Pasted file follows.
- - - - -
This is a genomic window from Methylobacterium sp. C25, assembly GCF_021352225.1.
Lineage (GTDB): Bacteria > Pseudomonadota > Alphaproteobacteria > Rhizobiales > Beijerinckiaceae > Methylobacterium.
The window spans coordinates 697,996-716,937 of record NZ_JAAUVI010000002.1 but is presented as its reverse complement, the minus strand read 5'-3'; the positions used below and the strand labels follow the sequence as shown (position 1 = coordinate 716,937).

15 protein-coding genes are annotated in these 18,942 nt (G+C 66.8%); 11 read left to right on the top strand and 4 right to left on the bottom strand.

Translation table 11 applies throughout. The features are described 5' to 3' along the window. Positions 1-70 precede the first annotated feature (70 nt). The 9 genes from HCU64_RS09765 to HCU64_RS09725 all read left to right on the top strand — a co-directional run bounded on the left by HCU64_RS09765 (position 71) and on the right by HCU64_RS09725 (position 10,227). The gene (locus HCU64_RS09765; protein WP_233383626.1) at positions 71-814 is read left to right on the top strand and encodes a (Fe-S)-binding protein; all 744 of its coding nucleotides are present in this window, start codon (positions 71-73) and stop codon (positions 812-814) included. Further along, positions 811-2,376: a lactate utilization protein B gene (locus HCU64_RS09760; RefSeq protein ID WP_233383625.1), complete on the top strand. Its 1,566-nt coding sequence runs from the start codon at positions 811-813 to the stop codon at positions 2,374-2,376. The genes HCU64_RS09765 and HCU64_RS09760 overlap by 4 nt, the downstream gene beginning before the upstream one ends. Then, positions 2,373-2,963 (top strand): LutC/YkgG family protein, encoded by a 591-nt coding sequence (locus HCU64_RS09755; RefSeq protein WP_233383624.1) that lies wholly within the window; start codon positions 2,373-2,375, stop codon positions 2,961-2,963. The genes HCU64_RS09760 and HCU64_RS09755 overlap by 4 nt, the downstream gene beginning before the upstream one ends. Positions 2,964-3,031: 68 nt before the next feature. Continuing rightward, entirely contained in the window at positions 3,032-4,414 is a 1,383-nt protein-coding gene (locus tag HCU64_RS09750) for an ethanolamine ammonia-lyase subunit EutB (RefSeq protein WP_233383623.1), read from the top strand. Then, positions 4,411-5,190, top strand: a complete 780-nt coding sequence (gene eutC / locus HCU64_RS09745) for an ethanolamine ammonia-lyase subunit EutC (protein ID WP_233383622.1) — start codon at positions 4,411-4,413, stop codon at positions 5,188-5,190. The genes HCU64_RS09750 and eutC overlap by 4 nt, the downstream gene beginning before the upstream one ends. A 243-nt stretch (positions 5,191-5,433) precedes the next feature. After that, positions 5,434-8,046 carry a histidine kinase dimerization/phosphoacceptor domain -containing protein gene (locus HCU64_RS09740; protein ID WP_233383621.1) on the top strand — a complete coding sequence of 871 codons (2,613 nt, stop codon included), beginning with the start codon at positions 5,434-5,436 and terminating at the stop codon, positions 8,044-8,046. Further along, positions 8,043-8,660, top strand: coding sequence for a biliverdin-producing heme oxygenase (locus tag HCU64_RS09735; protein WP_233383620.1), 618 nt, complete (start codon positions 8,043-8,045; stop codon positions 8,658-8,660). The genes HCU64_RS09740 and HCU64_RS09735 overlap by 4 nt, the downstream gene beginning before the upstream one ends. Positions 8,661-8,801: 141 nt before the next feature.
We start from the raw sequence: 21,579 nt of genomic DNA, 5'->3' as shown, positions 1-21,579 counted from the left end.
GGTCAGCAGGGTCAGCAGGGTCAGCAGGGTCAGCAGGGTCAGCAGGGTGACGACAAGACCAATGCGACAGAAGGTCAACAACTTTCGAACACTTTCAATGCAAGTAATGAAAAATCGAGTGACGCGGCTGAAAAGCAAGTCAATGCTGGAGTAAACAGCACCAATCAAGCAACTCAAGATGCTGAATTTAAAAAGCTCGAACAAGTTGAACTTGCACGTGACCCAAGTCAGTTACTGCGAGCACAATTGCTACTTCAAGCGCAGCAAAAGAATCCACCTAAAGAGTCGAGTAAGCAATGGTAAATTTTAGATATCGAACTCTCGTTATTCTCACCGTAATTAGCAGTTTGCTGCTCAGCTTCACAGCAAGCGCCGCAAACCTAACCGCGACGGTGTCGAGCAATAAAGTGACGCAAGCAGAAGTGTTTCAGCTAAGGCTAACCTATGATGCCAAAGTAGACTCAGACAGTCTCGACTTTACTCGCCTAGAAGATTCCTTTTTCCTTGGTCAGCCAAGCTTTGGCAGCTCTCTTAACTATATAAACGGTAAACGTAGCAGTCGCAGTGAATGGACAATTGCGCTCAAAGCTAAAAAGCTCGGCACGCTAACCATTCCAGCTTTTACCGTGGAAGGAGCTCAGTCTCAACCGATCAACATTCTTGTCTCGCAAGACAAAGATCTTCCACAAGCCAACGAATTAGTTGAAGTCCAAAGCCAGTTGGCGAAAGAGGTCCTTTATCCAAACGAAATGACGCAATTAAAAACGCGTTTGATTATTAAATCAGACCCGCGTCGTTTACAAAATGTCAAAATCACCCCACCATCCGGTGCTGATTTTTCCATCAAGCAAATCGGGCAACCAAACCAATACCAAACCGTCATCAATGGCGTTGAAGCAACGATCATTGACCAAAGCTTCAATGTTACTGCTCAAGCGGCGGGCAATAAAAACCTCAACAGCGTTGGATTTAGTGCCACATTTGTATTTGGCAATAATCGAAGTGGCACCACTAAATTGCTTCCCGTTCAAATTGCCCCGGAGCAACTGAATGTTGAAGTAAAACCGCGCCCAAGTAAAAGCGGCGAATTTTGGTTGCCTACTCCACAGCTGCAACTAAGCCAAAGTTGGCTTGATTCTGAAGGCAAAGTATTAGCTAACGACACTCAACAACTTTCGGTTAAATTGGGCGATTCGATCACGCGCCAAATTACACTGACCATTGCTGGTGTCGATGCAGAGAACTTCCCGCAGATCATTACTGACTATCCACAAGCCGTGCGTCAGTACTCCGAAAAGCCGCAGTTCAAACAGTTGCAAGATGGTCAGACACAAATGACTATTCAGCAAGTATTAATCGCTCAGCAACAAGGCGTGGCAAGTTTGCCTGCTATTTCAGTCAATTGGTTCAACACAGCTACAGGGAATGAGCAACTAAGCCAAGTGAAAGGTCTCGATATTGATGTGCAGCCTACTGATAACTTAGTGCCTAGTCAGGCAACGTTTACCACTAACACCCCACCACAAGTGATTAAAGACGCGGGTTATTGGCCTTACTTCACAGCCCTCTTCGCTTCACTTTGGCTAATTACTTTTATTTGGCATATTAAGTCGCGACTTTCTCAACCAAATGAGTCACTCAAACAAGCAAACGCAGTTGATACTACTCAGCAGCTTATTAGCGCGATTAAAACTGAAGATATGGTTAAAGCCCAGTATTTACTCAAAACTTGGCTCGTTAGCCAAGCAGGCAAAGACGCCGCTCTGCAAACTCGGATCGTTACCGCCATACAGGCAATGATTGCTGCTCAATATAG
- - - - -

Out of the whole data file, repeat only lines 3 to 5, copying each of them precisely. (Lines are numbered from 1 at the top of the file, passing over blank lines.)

The window spans coordinates 697,996-716,937 of record NZ_JAAUVI010000002.1 but is presented as its reverse complement, the minus strand read 5'-3'; the positions used below and the strand labels follow the sequence as shown (position 1 = coordinate 716,937).

15 protein-coding genes are annotated in these 18,942 nt (G+C 66.8%); 11 read left to right on the top strand and 4 right to left on the bottom strand.

Translation table 11 applies throughout. The features are described 5' to 3' along the window. Positions 1-70 precede the first annotated feature (70 nt). The 9 genes from HCU64_RS09765 to HCU64_RS09725 all read left to right on the top strand — a co-directional run bounded on the left by HCU64_RS09765 (position 71) and on the right by HCU64_RS09725 (position 10,227). The gene (locus HCU64_RS09765; protein WP_233383626.1) at positions 71-814 is read left to right on the top strand and encodes a (Fe-S)-binding protein; all 744 of its coding nucleotides are present in this window, start codon (positions 71-73) and stop codon (positions 812-814) included. Further along, positions 811-2,376: a lactate utilization protein B gene (locus HCU64_RS09760; RefSeq protein ID WP_233383625.1), complete on the top strand. Its 1,566-nt coding sequence runs from the start codon at positions 811-813 to the stop codon at positions 2,374-2,376. The genes HCU64_RS09765 and HCU64_RS09760 overlap by 4 nt, the downstream gene beginning before the upstream one ends. Then, positions 2,373-2,963 (top strand): LutC/YkgG family protein, encoded by a 591-nt coding sequence (locus HCU64_RS09755; RefSeq protein WP_233383624.1) that lies wholly within the window; start codon positions 2,373-2,375, stop codon positions 2,961-2,963. The genes HCU64_RS09760 and HCU64_RS09755 overlap by 4 nt, the downstream gene beginning before the upstream one ends. Positions 2,964-3,031: 68 nt before the next feature. Continuing rightward, entirely contained in the window at positions 3,032-4,414 is a 1,383-nt protein-coding gene (locus tag HCU64_RS09750) for an ethanolamine ammonia-lyase subunit EutB (RefSeq protein WP_233383623.1), read from the top strand. Then, positions 4,411-5,190, top strand: a complete 780-nt coding sequence (gene eutC / locus HCU64_RS09745) for an ethanolamine ammonia-lyase subunit EutC (protein ID WP_233383622.1) — start codon at positions 4,411-4,413, stop codon at positions 5,188-5,190. The genes HCU64_RS09750 and eutC overlap by 4 nt, the downstream gene beginning before the upstream one ends. A 243-nt stretch (positions 5,191-5,433) precedes the next feature. After that, positions 5,434-8,046 carry a histidine kinase dimerization/phosphoacceptor domain -containing protein gene (locus HCU64_RS09740; protein ID WP_233383621.1) on the top strand — a complete coding sequence of 871 codons (2,613 nt, stop codon included), beginning with the start codon at positions 5,434-5,436 and terminating at the stop codon, positions 8,044-8,046. Further along, positions 8,043-8,660, top strand: coding sequence for a biliverdin-producing heme oxygenase (locus tag HCU64_RS09735; protein WP_233383620.1), 618 nt, complete (start codon positions 8,043-8,045; stop codon positions 8,658-8,660). The genes HCU64_RS09740 and HCU64_RS09735 overlap by 4 nt, the downstream gene beginning before the upstream one ends. Positions 8,661-8,801: 141 nt before the next feature.